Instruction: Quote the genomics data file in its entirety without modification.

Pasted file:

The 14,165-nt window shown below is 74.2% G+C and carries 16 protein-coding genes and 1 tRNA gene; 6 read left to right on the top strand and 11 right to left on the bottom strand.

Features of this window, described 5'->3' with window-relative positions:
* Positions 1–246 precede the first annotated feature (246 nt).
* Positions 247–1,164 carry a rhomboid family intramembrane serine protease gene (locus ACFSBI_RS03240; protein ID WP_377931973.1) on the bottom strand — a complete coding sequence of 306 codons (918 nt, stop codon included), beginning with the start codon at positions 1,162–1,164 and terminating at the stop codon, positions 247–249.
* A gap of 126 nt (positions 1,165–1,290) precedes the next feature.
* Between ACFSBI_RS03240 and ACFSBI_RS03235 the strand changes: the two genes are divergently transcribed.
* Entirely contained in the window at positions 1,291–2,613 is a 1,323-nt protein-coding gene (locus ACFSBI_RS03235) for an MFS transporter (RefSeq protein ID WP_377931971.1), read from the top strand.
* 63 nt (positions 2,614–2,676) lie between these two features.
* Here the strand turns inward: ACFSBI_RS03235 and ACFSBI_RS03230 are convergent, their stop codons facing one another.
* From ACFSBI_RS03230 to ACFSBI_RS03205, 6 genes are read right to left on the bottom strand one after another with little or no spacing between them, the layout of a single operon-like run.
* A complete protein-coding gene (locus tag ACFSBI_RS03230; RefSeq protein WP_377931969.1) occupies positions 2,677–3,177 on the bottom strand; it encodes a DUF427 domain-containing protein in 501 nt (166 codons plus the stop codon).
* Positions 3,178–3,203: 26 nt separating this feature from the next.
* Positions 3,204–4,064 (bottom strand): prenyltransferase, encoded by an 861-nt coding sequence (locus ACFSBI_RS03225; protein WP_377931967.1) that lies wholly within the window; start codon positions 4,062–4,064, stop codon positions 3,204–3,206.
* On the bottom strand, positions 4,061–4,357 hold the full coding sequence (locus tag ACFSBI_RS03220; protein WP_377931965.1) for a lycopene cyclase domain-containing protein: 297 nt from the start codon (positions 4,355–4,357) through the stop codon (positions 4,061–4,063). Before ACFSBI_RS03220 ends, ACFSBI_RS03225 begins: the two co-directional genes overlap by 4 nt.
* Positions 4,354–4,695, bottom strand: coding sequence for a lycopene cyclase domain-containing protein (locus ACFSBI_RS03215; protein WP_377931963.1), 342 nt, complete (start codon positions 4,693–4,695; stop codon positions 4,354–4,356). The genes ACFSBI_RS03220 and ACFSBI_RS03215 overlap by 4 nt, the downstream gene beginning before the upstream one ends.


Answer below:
The 14,165-nt window shown below is 74.2% G+C and carries 16 protein-coding genes and 1 tRNA gene; 6 read left to right on the top strand and 11 right to left on the bottom strand.

Features of this window, described 5'->3' with window-relative positions:
* Positions 1–246 precede the first annotated feature (246 nt).
* Positions 247–1,164 carry a rhomboid family intramembrane serine protease gene (locus ACFSBI_RS03240; protein ID WP_377931973.1) on the bottom strand — a complete coding sequence of 306 codons (918 nt, stop codon included), beginning with the start codon at positions 1,162–1,164 and terminating at the stop codon, positions 247–249.
* A gap of 126 nt (positions 1,165–1,290) precedes the next feature.
* Between ACFSBI_RS03240 and ACFSBI_RS03235 the strand changes: the two genes are divergently transcribed.
* Entirely contained in the window at positions 1,291–2,613 is a 1,323-nt protein-coding gene (locus ACFSBI_RS03235) for an MFS transporter (RefSeq protein ID WP_377931971.1), read from the top strand.
* 63 nt (positions 2,614–2,676) lie between these two features.
* Here the strand turns inward: ACFSBI_RS03235 and ACFSBI_RS03230 are convergent, their stop codons facing one another.
* From ACFSBI_RS03230 to ACFSBI_RS03205, 6 genes are read right to left on the bottom strand one after another with little or no spacing between them, the layout of a single operon-like run.
* A complete protein-coding gene (locus tag ACFSBI_RS03230; RefSeq protein WP_377931969.1) occupies positions 2,677–3,177 on the bottom strand; it encodes a DUF427 domain-containing protein in 501 nt (166 codons plus the stop codon).
* Positions 3,178–3,203: 26 nt separating this feature from the next.
* Positions 3,204–4,064 (bottom strand): prenyltransferase, encoded by an 861-nt coding sequence (locus ACFSBI_RS03225; protein WP_377931967.1) that lies wholly within the window; start codon positions 4,062–4,064, stop codon positions 3,204–3,206.
* On the bottom strand, positions 4,061–4,357 hold the full coding sequence (locus tag ACFSBI_RS03220; protein WP_377931965.1) for a lycopene cyclase domain-containing protein: 297 nt from the start codon (positions 4,355–4,357) through the stop codon (positions 4,061–4,063). Before ACFSBI_RS03220 ends, ACFSBI_RS03225 begins: the two co-directional genes overlap by 4 nt.
* Positions 4,354–4,695, bottom strand: coding sequence for a lycopene cyclase domain-containing protein (locus ACFSBI_RS03215; protein WP_377931963.1), 342 nt, complete (start codon positions 4,693–4,695; stop codon positions 4,354–4,356). The genes ACFSBI_RS03220 and ACFSBI_RS03215 overlap by 4 nt, the downstream gene beginning before the upstream one ends.